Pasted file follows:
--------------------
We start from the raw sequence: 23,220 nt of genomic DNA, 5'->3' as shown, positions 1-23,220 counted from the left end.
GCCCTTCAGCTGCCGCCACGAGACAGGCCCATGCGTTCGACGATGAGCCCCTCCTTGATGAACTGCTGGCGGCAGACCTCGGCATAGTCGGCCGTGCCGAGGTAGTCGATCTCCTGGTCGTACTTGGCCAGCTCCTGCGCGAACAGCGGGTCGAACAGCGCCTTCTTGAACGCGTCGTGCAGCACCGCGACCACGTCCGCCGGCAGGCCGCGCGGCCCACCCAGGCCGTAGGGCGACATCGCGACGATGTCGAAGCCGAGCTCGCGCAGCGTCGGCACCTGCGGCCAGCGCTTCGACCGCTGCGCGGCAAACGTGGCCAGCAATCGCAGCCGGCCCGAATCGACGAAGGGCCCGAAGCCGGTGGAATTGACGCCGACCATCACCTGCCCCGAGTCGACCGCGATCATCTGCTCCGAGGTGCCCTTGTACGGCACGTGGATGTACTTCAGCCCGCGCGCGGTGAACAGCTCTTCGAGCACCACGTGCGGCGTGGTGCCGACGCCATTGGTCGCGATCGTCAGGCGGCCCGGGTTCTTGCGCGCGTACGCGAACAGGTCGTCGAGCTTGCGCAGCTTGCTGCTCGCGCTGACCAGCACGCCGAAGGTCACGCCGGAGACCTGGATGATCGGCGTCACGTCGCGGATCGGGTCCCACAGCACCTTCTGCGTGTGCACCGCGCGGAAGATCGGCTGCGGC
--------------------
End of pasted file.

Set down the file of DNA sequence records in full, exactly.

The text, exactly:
We start from the raw sequence: 23,220 nt of genomic DNA, 5'->3' as shown, positions 1-23,220 counted from the left end.
GCCCTTCAGCTGCCGCCACGAGACAGGCCCATGCGTTCGACGATGAGCCCCTCCTTGATGAACTGCTGGCGGCAGACCTCGGCATAGTCGGCCGTGCCGAGGTAGTCGATCTCCTGGTCGTACTTGGCCAGCTCCTGCGCGAACAGCGGGTCGAACAGCGCCTTCTTGAACGCGTCGTGCAGCACCGCGACCACGTCCGCCGGCAGGCCGCGCGGCCCACCCAGGCCGTAGGGCGACATCGCGACGATGTCGAAGCCGAGCTCGCGCAGCGTCGGCACCTGCGGCCAGCGCTTCGACCGCTGCGCGGCAAACGTGGCCAGCAATCGCAGCCGGCCCGAATCGACGAAGGGCCCGAAGCCGGTGGAATTGACGCCGACCATCACCTGCCCCGAGTCGACCGCGATCATCTGCTCCGAGGTGCCCTTGTACGGCACGTGGATGTACTTCAGCCCGCGCGCGGTGAACAGCTCTTCGAGCACCACGTGCGGCGTGGTGCCGACGCCATTGGTCGCGATCGTCAGGCGGCCCGGGTTCTTGCGCGCGTACGCGAACAGGTCGTCGAGCTTGCGCAGCTTGCTGCTCGCGCTGACCAGCACGCCGAAGGTCACGCCGGAGACCTGGATGATCGGCGTCACGTCGCGGATCGGGTCCCACAGCACCTTCTGCGTGTGCACCGCGCGGAAGATCGGCTGCGGC